Well-padded expats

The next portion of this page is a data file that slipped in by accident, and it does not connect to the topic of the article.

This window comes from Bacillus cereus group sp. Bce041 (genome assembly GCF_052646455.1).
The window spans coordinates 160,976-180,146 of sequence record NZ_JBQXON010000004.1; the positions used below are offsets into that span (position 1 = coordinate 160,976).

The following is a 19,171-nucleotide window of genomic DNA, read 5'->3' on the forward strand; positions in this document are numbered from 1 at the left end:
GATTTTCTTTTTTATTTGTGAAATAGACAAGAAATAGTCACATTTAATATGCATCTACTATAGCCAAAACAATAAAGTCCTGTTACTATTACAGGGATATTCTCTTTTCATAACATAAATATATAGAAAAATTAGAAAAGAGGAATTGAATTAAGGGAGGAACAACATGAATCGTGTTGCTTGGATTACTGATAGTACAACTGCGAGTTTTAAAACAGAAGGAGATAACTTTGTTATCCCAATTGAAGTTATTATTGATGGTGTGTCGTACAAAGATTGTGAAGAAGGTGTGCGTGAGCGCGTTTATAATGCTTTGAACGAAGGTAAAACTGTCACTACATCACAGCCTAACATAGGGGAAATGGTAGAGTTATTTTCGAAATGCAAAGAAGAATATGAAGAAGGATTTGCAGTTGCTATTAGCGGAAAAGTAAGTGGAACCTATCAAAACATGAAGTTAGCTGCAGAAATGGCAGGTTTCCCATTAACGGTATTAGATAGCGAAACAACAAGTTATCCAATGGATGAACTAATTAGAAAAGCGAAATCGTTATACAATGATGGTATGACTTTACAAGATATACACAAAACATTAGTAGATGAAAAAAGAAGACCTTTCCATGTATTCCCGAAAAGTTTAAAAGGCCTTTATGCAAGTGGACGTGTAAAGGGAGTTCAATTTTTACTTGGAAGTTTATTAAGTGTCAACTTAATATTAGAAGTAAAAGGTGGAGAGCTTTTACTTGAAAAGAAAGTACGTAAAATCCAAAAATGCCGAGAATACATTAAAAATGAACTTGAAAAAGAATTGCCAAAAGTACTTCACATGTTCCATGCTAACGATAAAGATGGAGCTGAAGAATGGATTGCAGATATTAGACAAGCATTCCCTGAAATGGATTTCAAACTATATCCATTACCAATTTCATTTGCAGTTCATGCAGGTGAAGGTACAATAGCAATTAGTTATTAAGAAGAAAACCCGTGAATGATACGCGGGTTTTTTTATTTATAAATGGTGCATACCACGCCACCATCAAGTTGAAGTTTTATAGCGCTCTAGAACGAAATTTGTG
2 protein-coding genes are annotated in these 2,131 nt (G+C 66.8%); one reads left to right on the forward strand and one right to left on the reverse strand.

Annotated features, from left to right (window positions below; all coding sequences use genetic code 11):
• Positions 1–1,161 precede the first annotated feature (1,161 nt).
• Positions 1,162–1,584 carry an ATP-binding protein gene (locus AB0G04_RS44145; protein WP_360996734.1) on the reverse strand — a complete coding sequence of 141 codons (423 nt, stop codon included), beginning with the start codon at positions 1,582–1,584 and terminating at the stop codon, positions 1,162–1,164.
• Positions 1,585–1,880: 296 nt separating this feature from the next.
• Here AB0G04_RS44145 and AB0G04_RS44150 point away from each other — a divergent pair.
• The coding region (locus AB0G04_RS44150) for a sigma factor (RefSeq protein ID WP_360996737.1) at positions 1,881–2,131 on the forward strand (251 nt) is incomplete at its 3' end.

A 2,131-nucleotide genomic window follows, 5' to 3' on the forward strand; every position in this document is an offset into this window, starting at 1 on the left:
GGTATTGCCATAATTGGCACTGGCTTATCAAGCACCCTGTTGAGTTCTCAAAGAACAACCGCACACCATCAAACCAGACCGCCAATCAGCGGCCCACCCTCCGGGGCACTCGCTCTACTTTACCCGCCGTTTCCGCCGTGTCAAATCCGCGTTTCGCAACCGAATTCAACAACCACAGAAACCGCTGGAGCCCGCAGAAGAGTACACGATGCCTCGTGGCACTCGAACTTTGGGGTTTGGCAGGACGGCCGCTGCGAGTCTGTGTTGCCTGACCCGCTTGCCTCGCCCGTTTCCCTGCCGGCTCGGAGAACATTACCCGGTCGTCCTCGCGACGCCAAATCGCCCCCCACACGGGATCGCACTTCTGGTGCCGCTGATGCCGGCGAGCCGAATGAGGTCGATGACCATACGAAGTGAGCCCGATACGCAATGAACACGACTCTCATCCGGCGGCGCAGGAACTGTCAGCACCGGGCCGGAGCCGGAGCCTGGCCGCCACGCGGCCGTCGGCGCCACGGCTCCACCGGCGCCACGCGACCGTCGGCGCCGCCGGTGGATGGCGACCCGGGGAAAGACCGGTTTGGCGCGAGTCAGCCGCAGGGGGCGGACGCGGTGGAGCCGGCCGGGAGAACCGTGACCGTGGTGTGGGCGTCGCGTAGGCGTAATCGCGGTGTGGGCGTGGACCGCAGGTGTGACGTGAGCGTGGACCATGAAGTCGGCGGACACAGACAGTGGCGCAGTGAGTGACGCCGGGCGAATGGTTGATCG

first_img Comments are closed. Someexpats still receive hardship allowances from their employers, as well as perksfor a comfortable lifestyle such as larger houses and school fees for thosewith children. Single men and women should drive a hard bargain for equalbenefits, writes Ed PetersOneof the best-selling humorous books in Asia at present is Hardship Posting, acollection of true anecdotes about expatriate life in the Far East. The bookdraws its title from a contributor in Bangkok who took his boss from London onan evening out on the town After dining extremely well, they moved on to someof the more lively bars where the carousing didn’t stop until the early hours.Finally bidding his boss farewell, the executive suddenly remembered animportant point he had not mentioned during the previous day’s businessdiscussion, “By the way, I forgot to talk to you about increasing thehardship allowance,” he breezed.Itmay sound incredible but it is nevertheless strictly true that some expats inthe upper echelons of Asian business circles still qualify for what is, in nameat least, a hardship allowance, even those living in modern cities such as HongKong or Singapore. Whileit supposedly compensates for the loss of home comforts, anybody drawing it isgoing to be enjoying a reasonably comfortable lifestyle in the first place. Atypical package for a well-placed financier, for example, would includehousing, probably in an apartment block with pool and gym attached, furnishingof the housing, one or more club memberships, tickets home two or three times ayear, travelling in business class at the very least, generousno-serious-questions-asked expense accounts and maybe even local taxes pre-paidinto the bargain. Addto this an even larger house and school fees taken care of if the expat happensto be married with children. Which means single men and women should be able todrive a fairly hard bargain themselves when it comes to negotiating their package,if the shortlist includes other candidates who come with spouse and childrenattached.Oncethe expat is in place, HR departments usually make every effort to keep him orher happy. Confronted with an outsize bouquet of flowers on moving into herflat in Hong Kong, a newly arrived executive for Marks & Spencer rang upthe HR director to ask what she had done to deserve them. Reading between thelines of the answer, basically the company had spent such a lot of moneyinstalling her, the price of three-dozen roses was a drop in the ocean. Ofcourse, it is not solely expats who are being tempted with well-paddedpackages, although their benefits do have a corresponding effect on local payand conditions. Generally,the larger corporations in Asia Pacific tend to go for a”catch-them-young” strategy, aiming to talent spot at an early ageand draw them into a corporate family.”Weconcentrate very much on graduate recruitment,” says Lyanna Chan ofPricewaterhouseCoopers in Hong Kong. “In general we have an acceptancerate of 80 per cent and we have training programmes in place to help staff withtheir professional exams. As a result, our pass rate is double the average inHong Kong.”Oncethe golden handshake has been proffered, most companies also seek to delicatelyaffix a set of golden handcuffs to capitalise on their investment in personnel.”Wemake sure we pay a premium to top performers, and the very best of them arerewarded with a partnership, while we also structure pay to make it taxefficient,” says Chan.PricewaterhouseCoopersalso allows its staff flexible working hours, providing extra support at undulybusy times so employees can strike an appropriate balance between home andoffice. More recently, some employees have also qualified for educationallowances.Whilesome employees will always be tempted to jump ship when better pay andconditions are offered, there is a tendency in Asia Pacific to stick with acompany you know.MalcolmLeung, an American passport holder of Chinese descent, who has worked in HR inThailand, the Philippines and Hong Kong, notes that in general rewardingworkers in the region generously keeps staff wastage to a minimum.”Therewas a time in Hong Kong when everybody would move on the moment they got theiryear-end bonus – it was like the Mad Hatter’s Tea Party as they all shiftedround a place,” he said. “Then companies got smart and started payingbetter wages over the whole year, rather than dangling a lump sum at the end.Another major factor is that Asians respond very well to teambuilding, and ifeveryone in the company is enjoying similar benefits, be they cash bonuses orother perks, then there is a marked reluctance to leave unless there’s a reallygood reason.”Whileexpatriates in Asia Pacific continue to enjoy some of the best remuneration,they are an increasingly rare breed. The future is likely to see more graduatesfrom the region climbing up the ladder, trained and assisted by the companywhich talent-spotted them fresh out of college.Furtherinformationwww.towersperrin.comwww.deloittetouche.comwww.wmmercer.com Previous Article Next Article Related posts:No related photos. Well-padded expatsOn 1 Dec 2001 in Personnel Todaylast_img read more